The primary investigator on the study, Dr. Ribeiro, stated, “This study offers new insights into high grade serous ovarian cancer that have the potential to make an impact in how patients are treated in the future. Using the ImmunoPrism platform, we have shown that immunological signatures are indeed related to patient outcomes in ovarian cancer.” 

In the study, the authors utilized the Cofactor Genomics ImmunoPrism® platform to evaluate a cohort of high grade serous ovarian cancer (HGSOC) tumors to identify an immune-related gene expression model that may serve as a prognostic indicator of response to frontline chemotherapy. They found that the immunological markers CTLA-4, LAG-3, and Treg immune cells are more abundant in HGSOC patients with longer progression-free survival (PFS). Moreover, they investigated which immunological features in a tumor led to improved outcomes, which represent opportunities for novel immunotherapeutic approaches. The study also revealed that ICOS was significantly more highly expressed in patients with longer PFS, and strongly correlated with CTLA-4, PD-1, and specific subsets of immune cell infiltration. The results from the tumor cohort were confirmed using The Cancer Genome Atlas (TCGA) ovarian cancer dataset where high ICOS and LAG-3 levels were also significantly associated with longer survival.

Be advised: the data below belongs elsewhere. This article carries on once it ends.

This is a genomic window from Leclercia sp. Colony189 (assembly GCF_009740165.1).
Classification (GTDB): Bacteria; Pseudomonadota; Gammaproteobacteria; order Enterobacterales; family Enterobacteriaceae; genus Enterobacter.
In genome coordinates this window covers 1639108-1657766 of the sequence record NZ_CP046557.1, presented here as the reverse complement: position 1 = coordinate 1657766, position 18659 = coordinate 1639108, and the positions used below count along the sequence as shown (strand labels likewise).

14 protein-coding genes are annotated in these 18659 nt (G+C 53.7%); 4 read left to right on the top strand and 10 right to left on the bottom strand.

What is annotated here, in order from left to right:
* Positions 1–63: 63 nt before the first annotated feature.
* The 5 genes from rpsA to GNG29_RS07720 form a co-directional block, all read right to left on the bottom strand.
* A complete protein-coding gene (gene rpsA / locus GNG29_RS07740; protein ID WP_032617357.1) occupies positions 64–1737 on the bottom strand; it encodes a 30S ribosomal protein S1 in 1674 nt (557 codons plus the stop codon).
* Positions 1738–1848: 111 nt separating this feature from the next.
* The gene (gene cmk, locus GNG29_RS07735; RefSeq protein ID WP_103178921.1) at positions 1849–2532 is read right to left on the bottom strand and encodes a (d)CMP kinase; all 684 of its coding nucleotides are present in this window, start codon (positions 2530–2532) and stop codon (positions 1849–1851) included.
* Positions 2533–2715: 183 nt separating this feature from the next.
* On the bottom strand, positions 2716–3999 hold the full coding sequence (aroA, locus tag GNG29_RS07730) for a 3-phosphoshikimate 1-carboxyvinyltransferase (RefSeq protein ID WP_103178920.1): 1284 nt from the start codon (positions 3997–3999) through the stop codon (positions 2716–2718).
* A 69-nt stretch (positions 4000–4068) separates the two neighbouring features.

The study builds on Cofactor’s previously presented work using its Predictive Immune Modeling technology to identify novel immune signals in other disease indications, including sarcoma, non-small cell lung cancer (NSCLC), and recurrent and metastatic squamous cell carcinoma of the head and neck (RM-HNSCC). The company has also announced a list of disease targets for diagnostic development and is current recruiting clinical partners: https://cofactorgenomics.com/clinical/